We are currently debating the best time to proceed with the freezing of embryos. Some groups prefer cryopreservation during the pronuclear phase while others favor stages later (14). There is currently an interest in the freezing of blastocysts (15), since the more advanced the development of the embryo later the selection is made, and the best can be frozen so that very few embryos pass this process of selection at this stage Later.
The embryos are frozen in the medium of the culture of tissues that contain, besides, cryoprotectants and sugars to achieve freezing and formation of suitable crystals. In an alternative way, vitrification protocols are used in which the formation of ice crystals is avoided by using high concentrations of cryoprotectants and very fast freezing speeds. Defrosting is done carefully in the presence of adequate concentrations of non-permeable sugars to avoid the overhydration of the cells while the dilution of the cryoprotectant occurs.
Possibly only a percentage, and not very high, of the embryos that have been frozen, are still alive. The effect of the passing of time of cryopreservation is unknown. Although in this state the degrading processes are slowed down, it is predicted that over time they will be altered and that therefore a high percentage of viable embryos have already died. It should be taken into account that the freezing affects more the physical integrity of the living beings that have already low viability, and the cryopreserved are the leftovers that have not been chosen in a first, or second selection of embryos, are those considered less Viable, with possible flaws and less vitality. They also come from the fertilization of unripe ova (product of the induction of multi ovulation) that is known that already of theirs are less likely to develop and to nest. Some also drag the consequences of the genetic alterations of the father since the sperm unable to fertilize were introduced by direct microinjection to the cytoplasm of the ovum, etc.
In any case, there has not been a rigorous analysis of the effects of the freezing, cryopreservation and thawing of early embryos of mammals. It is serious negligence in human in vitro fertilization practices and the experience of maintaining cell lines cannot be considered extrapolated. It is very different to multiply millions of cells, to freeze them, to thaw some of them after more or less long periods and to grow them again. Many of them do not survive the process, but it is enough to do one to recover the crop. On the contrary, the thawing of an embryo requires that its resuscitation be produced not only by the growth of cells but an organic and differential growth as an organism.
A condition of life in detention, a non-implantable character and a concept of clinical death of the preimplantation embryo.
1. The situation of these human embryos, one or several days old, is of life stopped at the time of freezing. It is common, before proceeding to transfer, to perform an in vitro cultivation of thawed embryos over 24 hours to ensure that development continues, they have to be revived. In the cryopreserved state, the embryo is not simply alive, but paralyzed all its vital processes, waiting for its eventual thawing and resuscitation so that it re-starts its life cycle and can be transferred to the womb of a woman who provides the essential environment for his pregnancy. The fact that these embryos are frozen does not subtract their dignity or integrity as human beings. On the contrary, since its status is even more dependent than that of an embryo in the process of implantation in the maternal womb, these frozen embryos deserve special attention and protection. They have their lives unjustly detained.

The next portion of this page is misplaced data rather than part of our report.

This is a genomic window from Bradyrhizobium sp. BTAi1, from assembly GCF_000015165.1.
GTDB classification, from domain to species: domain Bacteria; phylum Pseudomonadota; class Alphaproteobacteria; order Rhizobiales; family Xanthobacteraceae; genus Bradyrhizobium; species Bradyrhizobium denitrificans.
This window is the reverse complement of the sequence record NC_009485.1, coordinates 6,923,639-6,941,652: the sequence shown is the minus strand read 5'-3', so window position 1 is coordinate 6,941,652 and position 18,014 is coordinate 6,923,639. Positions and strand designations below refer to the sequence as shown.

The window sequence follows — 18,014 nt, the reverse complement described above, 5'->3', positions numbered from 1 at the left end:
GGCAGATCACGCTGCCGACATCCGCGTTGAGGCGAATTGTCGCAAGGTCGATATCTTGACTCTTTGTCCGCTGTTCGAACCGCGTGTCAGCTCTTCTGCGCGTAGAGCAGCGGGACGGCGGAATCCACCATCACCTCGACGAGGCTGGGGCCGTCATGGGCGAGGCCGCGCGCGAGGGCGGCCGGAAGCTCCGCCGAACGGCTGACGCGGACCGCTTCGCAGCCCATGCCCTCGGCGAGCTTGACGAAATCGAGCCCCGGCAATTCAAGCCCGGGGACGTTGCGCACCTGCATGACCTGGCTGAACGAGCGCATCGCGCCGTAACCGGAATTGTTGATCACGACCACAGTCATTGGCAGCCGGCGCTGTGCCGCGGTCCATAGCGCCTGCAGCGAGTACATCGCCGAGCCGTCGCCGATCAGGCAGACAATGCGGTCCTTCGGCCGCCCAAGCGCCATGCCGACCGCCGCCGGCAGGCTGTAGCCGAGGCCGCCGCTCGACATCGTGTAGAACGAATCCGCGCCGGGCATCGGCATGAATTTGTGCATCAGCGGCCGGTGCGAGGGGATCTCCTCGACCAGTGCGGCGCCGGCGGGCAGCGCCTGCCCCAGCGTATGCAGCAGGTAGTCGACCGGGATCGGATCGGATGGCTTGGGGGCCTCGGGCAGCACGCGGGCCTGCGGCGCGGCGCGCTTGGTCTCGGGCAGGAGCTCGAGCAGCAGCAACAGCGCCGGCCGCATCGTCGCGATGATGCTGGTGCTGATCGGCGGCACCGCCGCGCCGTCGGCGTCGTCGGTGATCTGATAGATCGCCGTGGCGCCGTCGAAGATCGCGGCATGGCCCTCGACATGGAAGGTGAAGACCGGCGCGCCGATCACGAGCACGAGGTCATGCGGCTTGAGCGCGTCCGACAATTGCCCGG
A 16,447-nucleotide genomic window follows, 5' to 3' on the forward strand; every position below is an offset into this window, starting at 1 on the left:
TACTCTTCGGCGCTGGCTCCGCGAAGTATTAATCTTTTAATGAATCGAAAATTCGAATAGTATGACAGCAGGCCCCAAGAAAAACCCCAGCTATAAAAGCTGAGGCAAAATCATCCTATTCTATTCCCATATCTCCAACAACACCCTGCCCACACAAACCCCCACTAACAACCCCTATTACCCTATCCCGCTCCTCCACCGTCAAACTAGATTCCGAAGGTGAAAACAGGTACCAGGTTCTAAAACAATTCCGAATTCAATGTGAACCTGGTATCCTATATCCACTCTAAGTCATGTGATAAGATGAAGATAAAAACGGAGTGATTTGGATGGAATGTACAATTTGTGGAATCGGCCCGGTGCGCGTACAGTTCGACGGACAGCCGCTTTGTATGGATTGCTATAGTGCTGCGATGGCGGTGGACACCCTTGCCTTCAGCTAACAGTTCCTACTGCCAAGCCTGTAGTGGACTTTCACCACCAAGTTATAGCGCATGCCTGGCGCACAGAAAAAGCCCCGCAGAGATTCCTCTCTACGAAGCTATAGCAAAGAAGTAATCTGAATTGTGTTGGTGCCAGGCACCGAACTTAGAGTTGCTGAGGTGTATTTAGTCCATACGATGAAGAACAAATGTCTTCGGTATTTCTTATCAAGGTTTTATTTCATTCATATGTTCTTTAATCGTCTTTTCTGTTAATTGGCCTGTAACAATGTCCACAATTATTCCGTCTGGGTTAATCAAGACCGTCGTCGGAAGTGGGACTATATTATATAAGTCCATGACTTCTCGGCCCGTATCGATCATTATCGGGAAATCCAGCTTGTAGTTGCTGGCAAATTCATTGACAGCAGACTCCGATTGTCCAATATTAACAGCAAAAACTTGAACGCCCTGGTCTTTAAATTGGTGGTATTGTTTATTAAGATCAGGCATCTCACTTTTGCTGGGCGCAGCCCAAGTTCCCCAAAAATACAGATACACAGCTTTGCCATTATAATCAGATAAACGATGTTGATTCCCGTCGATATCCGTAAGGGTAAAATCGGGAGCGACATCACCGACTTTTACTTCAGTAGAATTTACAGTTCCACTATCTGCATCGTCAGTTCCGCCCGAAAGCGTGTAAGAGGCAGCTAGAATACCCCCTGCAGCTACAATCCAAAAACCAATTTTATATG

2. Some of these human embryos are in fact in a condition that we could call "human embryo not implantable", which refers to those living embryos that cannot be implanted by the absence of a woman who would take them to gestate them and allow them to restart and continue their development. As time goes by, there is a greater chance of being abandoned by their parents and minors of being welcomed by others. Without the hope of being welcomed by a woman these cryopreserved and non-implantable human embryos are not simply alive, but unjustly abandoned to a process necessarily of irreversible deterioration. Cryopreservation only extends a time (unknown how much) the life process of an embryo, one or two or three days, stopped by freezing.
In this situation of the irreversible process of death, it is possible to consider an extraordinary measure of the indefinite maintenance of the cryopreservation. cryopreserved temporary maintenance does not add benefit to the life of the embryo. It only elongates the final phase of life, which is not fair either. Therefore, defrosting them and letting them die is not to kill them actively, but to stop putting an extraordinary medium that only artificially elongates the final phase of life in an irreversible situation.
There is a clear difference between the action of destroying a cryopreserved embryo and defrosting it and letting it die. Destroying it, or killing it, would be after defrosting to revive the embryo cryopreserved, with the life stopped in its day one or three of life, cultivating so that resume or restart its development and then when it has grown enough (up to 9-12 days) undo to obtain the cells of their internal cell mass from which to derive embryonic stem cells. To let it die daylight of the low temperatures is very different both with the same material act, as with the intention. A life stopped by freezing does not go forward, it does not advance, if it is not reactivated after the mere thawing by a crop under very demanding and concrete conditions. This resuscitative culture should not be done for non-implantable cryopreserved. If they cannot be allowed to be welcomed into a woman, it would not make sense to be revived to kill him later.